Washington, DC—The National Law Enforcement Officers Memorial Fund has announced the selection of Officer Jenni Byrd and Officer Kris Kubasta of the San Jose (CA) Police Department as its Officers of the Month for September 2012.
The holidays often prove to be an especially busy time for everyone, including police departments throughout the country. In fact, it’s not uncommon for officers to take on extra shifts during this time, in order to meet the increased demand for police assistance. Last year was no exception for the San Jose (CA) Police Department.
In the early hours January 1, 2011—New Year's Day—Officers Jenni Byrd and Kris Kubasta, having completed their regular shift, volunteered to work additional hours. At 3:00 am, Officers Byrd and Kubasta were wrapping up an investigation following a domestic disturbance call when Officer Byrd noticed something strange. From the corner of her eye she saw a light flickering behind a closed curtain in a house about a block away. Unsure whether it was the reflection of a Christmas decoration, the officers drove to the house to get a better look. Arriving at the residence they realized the living room was ablaze, with flames already climbing towards the second story. A call was immediately placed to dispatch requesting assistance from the fire department and emergency personnel.
Through a first floor window, Officer Byrd noticed an elderly woman sleeping just feet from the blaze—both officers began banging on the windows and door of the house in an effort to rouse the woman. The fire had intensified, covering the ceiling in flames and filling the house with black smoke. The woman woke to the banging and answered the door still not realizing that she was in incredible danger. When the officers informed her of the fire, she inexplicably ran back into the house. The officers followed her into the burning home and guided the distraught woman to safety. Officer Kubasta retrieved a fire extinguisher from his cruiser and was able to subdue the flames.
When asked if there was anyone else in the building, the woman, who seemed to be in shock, responded that she was the only one on the first floor. Her response prompted Officers Byrd and Kubasta to re-enter the dwelling and more thoroughly search for other occupants. In an upstairs bedroom, thick with smoke, they found another sleeping woman. Fearing that the flames might again erupt, the officers roused her and got her out of the house as quickly as possible, while checking for any other occupants they might have missed. The first fire engine arrived as the officers and the second potential victim exited the home.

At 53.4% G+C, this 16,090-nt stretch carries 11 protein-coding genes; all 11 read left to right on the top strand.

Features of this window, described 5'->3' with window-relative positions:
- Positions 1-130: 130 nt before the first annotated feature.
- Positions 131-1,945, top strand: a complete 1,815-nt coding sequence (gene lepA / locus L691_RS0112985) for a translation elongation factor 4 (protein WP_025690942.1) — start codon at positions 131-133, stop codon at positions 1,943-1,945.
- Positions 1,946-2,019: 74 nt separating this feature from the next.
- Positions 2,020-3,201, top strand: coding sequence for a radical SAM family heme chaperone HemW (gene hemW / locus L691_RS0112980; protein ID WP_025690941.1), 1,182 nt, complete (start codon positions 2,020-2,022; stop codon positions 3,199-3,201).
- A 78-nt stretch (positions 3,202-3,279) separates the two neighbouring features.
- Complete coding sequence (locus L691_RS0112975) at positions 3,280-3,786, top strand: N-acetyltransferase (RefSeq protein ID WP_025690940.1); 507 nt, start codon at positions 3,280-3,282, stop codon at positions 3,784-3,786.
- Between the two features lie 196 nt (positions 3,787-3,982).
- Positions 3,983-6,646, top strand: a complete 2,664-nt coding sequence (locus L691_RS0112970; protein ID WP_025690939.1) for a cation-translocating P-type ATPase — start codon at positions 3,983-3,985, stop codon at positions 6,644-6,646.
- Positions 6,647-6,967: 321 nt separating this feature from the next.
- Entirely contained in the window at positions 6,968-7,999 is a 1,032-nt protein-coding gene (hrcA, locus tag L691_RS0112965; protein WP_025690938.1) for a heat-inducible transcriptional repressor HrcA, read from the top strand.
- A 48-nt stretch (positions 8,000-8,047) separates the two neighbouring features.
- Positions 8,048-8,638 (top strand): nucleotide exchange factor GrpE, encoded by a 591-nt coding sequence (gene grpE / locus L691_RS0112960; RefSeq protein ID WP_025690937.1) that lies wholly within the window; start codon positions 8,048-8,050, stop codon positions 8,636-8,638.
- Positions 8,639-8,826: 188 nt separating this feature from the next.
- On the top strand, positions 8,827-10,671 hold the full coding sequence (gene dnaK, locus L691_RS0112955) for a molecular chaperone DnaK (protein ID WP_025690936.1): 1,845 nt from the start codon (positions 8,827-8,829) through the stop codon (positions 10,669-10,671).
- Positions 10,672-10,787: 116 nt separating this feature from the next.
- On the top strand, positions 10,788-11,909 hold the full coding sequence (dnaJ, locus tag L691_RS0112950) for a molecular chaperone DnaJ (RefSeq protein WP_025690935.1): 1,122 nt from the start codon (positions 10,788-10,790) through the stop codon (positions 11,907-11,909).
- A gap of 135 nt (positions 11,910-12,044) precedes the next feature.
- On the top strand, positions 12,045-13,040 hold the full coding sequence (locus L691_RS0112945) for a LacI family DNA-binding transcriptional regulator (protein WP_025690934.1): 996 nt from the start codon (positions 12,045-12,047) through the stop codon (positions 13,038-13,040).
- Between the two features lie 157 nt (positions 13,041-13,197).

The fire had been started by lights on a small artificial Christmas tree that had been left plugged into the wall socket. It was later learned that there were no operating smoke detectors on either floor of the residence and the occupants might never have been aware of the fire that was raging in the structure. Fire department officials believe that if Officers Byrd and Kubasta had not observed the glow from the window and taken action, the house would have been quickly engulfed in flames, and the two women most certainly would have perished that early January morning.
Located in the nation’s capital, the National Law Enforcement Officers Memorial Fund is a nonprofit organization dedicated to honoring the service and sacrifice of America’s law enforcement officers. The Memorial Fund’s Officer of the Month Program began in September 1996 and recognizes federal, state and local officers who distinguish themselves through exemplary law enforcement service and devotion to duty.